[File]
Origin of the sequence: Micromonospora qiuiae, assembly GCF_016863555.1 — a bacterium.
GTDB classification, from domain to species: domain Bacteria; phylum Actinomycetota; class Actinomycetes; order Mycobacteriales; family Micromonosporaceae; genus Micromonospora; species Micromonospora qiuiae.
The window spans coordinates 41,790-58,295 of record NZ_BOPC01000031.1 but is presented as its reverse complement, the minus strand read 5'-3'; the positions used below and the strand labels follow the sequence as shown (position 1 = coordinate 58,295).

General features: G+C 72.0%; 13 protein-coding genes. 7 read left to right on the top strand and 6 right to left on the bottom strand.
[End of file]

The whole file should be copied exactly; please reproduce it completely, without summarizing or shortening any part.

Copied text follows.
Origin of the sequence: Micromonospora qiuiae, assembly GCF_016863555.1 — a bacterium.
GTDB classification, from domain to species: domain Bacteria; phylum Actinomycetota; class Actinomycetes; order Mycobacteriales; family Micromonosporaceae; genus Micromonospora; species Micromonospora qiuiae.
The window spans coordinates 41,790-58,295 of record NZ_BOPC01000031.1 but is presented as its reverse complement, the minus strand read 5'-3'; the positions used below and the strand labels follow the sequence as shown (position 1 = coordinate 58,295).

General features: G+C 72.0%; 13 protein-coding genes. 7 read left to right on the top strand and 6 right to left on the bottom strand.